Asymmetric information occurs when one party to a transaction has more information about the deal than the other party. This situation most commonly arises when the seller of goods knows more about the goods than the buyer. Disparities of this type arise in situations where it is difficult to obtain information. Here are several examples:
The seller of a house may know about structural problems that the buyer may not realize for several years. Because of this information imbalance, the seller can demand a higher price than the buyer would agree to if the buyer had access to the same information.
A borrower knows more about his ability to pay back a loan than the lender. Since there is clearly asymmetric information in the relationship, the lender attempts to collect more information about the borrower, perhaps through an audit or other types of due diligence. If the lender still feels that it is operating at a disadvantage, it can charge an unusually high interest rate in order to compensate itself for the risk of not knowing a sufficient amount about the borrower.
An attorney hears that a prominent company is about to be subjected to a major government investigation. Since he learns about the investigation before the general public, there is asymmetry in the levels of information held by the attorney and the general public. He could take advantage of the situation by short selling shares of the company, on the expectation that the market value of its shares will decline in the near future.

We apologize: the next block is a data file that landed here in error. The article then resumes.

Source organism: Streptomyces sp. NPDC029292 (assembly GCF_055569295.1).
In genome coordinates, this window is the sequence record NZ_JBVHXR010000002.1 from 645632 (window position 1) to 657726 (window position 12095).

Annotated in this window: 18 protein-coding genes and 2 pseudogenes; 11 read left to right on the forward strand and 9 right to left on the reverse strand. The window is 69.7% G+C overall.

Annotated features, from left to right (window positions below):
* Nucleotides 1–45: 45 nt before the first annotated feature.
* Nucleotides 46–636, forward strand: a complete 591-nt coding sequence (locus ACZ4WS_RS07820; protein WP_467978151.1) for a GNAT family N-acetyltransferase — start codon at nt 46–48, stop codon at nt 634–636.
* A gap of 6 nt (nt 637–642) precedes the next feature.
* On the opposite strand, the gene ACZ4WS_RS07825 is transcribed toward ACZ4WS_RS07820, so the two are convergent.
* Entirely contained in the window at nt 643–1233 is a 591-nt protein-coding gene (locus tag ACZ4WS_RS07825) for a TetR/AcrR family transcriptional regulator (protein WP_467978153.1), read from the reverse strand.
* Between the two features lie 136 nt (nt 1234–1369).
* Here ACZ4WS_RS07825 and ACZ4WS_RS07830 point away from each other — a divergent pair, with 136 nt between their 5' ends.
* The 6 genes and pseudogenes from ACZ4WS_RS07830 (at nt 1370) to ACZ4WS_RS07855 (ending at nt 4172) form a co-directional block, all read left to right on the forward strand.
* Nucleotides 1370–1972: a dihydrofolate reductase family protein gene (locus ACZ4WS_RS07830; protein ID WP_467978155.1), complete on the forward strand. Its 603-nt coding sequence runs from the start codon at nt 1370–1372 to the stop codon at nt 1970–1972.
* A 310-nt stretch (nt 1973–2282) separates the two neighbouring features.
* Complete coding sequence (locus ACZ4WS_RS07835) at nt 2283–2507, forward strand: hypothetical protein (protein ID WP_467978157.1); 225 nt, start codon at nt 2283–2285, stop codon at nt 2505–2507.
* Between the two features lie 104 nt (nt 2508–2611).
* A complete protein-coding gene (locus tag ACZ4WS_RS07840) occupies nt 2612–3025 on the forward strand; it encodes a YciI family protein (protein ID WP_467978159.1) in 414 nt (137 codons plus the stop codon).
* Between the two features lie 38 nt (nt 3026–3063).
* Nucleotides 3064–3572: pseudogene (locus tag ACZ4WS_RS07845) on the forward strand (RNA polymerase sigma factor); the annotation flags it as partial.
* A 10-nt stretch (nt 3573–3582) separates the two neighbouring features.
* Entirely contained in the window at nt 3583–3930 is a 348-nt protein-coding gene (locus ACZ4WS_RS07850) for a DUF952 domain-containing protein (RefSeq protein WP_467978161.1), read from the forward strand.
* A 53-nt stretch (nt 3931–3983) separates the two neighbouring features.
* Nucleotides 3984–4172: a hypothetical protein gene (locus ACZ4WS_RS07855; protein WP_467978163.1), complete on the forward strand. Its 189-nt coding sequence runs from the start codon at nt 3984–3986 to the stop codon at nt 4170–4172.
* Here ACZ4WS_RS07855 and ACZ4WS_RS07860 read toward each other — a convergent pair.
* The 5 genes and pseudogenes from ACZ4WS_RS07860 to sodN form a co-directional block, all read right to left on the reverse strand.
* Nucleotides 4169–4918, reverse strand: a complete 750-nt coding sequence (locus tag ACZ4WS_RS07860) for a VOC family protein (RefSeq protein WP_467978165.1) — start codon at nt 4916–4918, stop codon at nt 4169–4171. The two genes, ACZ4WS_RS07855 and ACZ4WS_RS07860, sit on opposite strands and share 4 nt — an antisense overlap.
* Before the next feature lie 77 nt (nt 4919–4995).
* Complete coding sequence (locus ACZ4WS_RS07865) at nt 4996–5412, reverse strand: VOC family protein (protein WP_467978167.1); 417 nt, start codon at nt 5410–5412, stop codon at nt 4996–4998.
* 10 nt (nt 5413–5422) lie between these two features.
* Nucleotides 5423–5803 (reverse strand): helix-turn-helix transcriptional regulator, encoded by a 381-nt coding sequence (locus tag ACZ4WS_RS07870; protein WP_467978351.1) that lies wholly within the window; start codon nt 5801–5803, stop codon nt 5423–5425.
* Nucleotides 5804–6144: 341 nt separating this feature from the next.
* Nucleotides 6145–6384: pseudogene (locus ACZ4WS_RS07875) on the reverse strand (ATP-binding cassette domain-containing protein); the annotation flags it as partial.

From an economic perspective, asymmetric information is widespread, and forms the basis for many transactions. For example, a criminal attorney is a specialist in reducing the sentences of his clients, which is information that the clients do not have. Consequently, the attorney can take advantage of this imbalance by charging high fees to clients. The same concept applies to any knowledge worker, including doctors, accountants, tax specialists, and so forth.
Asymmetric information is also known as information failure.